• Generation X managers want the certainty of knowing that they have the right people on site to complete a 2 year programme whilst Generation Y want to work on it for 6 months then kick up their heels and go travelling, returning to set up their own on-line business
  • Baby boomers and Generation X are used to long face to face meetings to discuss and make decisions whereas Generation Y communicate in a shorter "Magpie" type way 

There is no ‘right’ or ‘wrong’ about the different generations and how they think and behave, they are just different. There are benefits and dangers in each approach. The key is awareness and understanding the differences so that the positives can be harnessed and the pitfalls avoided. In a nutshell, success is no longer an age, it is an attitude and the celebration of individualism is here. Long established policies and processes need to be re-examined. Big change takes time and effort and busy executives lack head space to think through and plan such huge shifts in how businesses are run.  

18 practical tips  

  1. Carve out quality thinking time away from the day to day business activities supported by facilitators in a conducive environment to make some good headway in change
  2. Give Generation Y the challenge of how to attract, develop and engage them supported by an action learning set/group coaching
  3. Create a junior Board with specific responsibilities and accountability
  4. Train line managers to adopt a coaching style of communication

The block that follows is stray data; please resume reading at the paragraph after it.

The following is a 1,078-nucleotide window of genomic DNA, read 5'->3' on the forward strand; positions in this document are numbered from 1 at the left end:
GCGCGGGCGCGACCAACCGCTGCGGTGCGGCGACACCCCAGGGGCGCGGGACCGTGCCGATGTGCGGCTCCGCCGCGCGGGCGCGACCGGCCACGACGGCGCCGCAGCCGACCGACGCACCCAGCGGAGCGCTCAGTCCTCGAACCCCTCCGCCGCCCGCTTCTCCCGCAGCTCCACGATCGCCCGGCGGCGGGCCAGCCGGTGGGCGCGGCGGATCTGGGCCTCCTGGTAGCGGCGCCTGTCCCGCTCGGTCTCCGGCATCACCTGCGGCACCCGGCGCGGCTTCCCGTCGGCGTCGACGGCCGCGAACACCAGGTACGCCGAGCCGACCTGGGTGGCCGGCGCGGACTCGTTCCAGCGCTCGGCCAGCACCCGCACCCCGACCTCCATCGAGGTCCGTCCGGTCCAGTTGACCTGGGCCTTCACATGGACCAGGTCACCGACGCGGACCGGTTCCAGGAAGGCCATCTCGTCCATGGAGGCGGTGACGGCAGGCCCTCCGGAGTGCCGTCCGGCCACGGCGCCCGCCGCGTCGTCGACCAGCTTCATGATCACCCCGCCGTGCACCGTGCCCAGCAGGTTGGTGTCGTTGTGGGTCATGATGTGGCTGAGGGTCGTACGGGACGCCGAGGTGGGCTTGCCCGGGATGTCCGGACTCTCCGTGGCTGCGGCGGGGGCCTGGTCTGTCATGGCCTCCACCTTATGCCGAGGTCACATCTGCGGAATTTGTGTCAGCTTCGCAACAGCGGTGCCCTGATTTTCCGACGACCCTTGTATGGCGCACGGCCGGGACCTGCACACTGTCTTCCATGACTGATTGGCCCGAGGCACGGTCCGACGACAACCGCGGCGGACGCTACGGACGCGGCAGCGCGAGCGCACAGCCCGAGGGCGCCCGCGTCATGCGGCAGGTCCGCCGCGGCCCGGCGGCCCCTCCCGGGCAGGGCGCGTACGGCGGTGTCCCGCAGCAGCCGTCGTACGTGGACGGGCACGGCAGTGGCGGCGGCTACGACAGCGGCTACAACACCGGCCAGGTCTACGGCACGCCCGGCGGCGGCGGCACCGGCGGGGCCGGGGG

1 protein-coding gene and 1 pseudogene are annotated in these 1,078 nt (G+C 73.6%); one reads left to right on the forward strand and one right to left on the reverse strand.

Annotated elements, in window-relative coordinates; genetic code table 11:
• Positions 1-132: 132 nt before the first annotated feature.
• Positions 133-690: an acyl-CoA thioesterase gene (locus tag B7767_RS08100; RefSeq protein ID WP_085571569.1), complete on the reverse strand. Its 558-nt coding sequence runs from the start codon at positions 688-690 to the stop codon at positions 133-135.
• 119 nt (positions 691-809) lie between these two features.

5. Make quarterly career conversations separate to performance and include in line managers’ KPIs and rewards  
  6. Conduct some qualitative market research e.g. focus groups and individual in-depth interviews with the different generations to get under the skin of expressed and hidden fears and concerns and any unconscious bias
  7. Check that your organisation’s definition of ‘talent’ includes no age bias
  8. Include all generations in the organisation’s talent committee, not just senior managers from one generation
  9. Create a video library to show GenY what the organisation’s ‘good’ looks like
  10. Ensure that a specific individual is given responsibility for the employer brand
  11. Create employee propositions for different employee segments
  12. Create/build the internal coaches resource
  13. Develop an alumni pool of talent
  14. Redefine the meaning of diversity encompassing all generations
  15. Elicit the values and motivations of all employees and ensure that their role is aligned to these
  16. Seek models of best practice to enable explicit comparison
  17. Set up a cross sector working group to share experiences and learnings
  18. Utilize to the full useful resources from the professional association or body of your sector

9 self-reflective questions

  1. How are the changing demographics in our workforce an advantage for our competitive positioning?
  2. What is the best way to create understanding of generational differences and how they are useful?
  3. What role can portfolio careers play in workforce planning to engage and retain both Generation Y and pre-retirees?
  4. What is the best way for us to give Generation Y early responsibility balanced with support to mitigate risk?
  5. What behaviours, policies and processes do we need to stop?
  6. What behaviours, policies and processes do we need to start?
  7. What behaviours and habits do we need to see more of?
  8. What behaviours and habits do we need to see less of?
  9. How does talent management need to evolve for the new world of work? 

Action planning

What one action will you take having read this article and by when?

Rachel Brushfield is a director of Energise – The Talent Liberation Company and is a career, talent and learning and development strategist, experienced coach & published author.  


What are your experiences of working with different generations? Do you have any views to share? Do so using the comments box below.